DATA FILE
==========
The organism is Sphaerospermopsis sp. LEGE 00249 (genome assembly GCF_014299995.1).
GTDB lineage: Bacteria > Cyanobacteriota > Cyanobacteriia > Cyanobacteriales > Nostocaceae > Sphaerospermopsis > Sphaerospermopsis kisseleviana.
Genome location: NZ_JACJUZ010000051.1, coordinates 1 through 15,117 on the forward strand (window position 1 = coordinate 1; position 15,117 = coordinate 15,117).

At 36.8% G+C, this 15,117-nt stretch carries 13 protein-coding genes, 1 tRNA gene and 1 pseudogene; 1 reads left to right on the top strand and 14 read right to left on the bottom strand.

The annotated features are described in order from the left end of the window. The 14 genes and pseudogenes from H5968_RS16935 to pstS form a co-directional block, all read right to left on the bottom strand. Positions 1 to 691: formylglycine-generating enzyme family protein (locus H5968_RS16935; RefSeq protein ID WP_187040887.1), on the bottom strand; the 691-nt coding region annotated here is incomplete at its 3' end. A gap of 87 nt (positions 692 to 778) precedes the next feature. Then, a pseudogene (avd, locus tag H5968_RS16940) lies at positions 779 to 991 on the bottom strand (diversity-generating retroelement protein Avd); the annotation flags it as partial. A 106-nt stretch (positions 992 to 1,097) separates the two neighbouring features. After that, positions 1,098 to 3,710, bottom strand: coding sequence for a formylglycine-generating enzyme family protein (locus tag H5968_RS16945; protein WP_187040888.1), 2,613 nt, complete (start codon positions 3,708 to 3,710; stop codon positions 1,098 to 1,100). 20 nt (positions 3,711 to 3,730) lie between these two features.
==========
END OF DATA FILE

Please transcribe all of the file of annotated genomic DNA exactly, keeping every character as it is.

The organism is Sphaerospermopsis sp. LEGE 00249 (genome assembly GCF_014299995.1).
GTDB lineage: Bacteria > Cyanobacteriota > Cyanobacteriia > Cyanobacteriales > Nostocaceae > Sphaerospermopsis > Sphaerospermopsis kisseleviana.
Genome location: NZ_JACJUZ010000051.1, coordinates 1 through 15,117 on the forward strand (window position 1 = coordinate 1; position 15,117 = coordinate 15,117).

At 36.8% G+C, this 15,117-nt stretch carries 13 protein-coding genes, 1 tRNA gene and 1 pseudogene; 1 reads left to right on the top strand and 14 read right to left on the bottom strand.

The annotated features are described in order from the left end of the window. The 14 genes and pseudogenes from H5968_RS16935 to pstS form a co-directional block, all read right to left on the bottom strand. Positions 1 to 691: formylglycine-generating enzyme family protein (locus H5968_RS16935; RefSeq protein ID WP_187040887.1), on the bottom strand; the 691-nt coding region annotated here is incomplete at its 3' end. A gap of 87 nt (positions 692 to 778) precedes the next feature. Then, a pseudogene (avd, locus tag H5968_RS16940) lies at positions 779 to 991 on the bottom strand (diversity-generating retroelement protein Avd); the annotation flags it as partial. A 106-nt stretch (positions 992 to 1,097) separates the two neighbouring features. After that, positions 1,098 to 3,710, bottom strand: coding sequence for a formylglycine-generating enzyme family protein (locus tag H5968_RS16945; protein WP_187040888.1), 2,613 nt, complete (start codon positions 3,708 to 3,710; stop codon positions 1,098 to 1,100). 20 nt (positions 3,711 to 3,730) lie between these two features.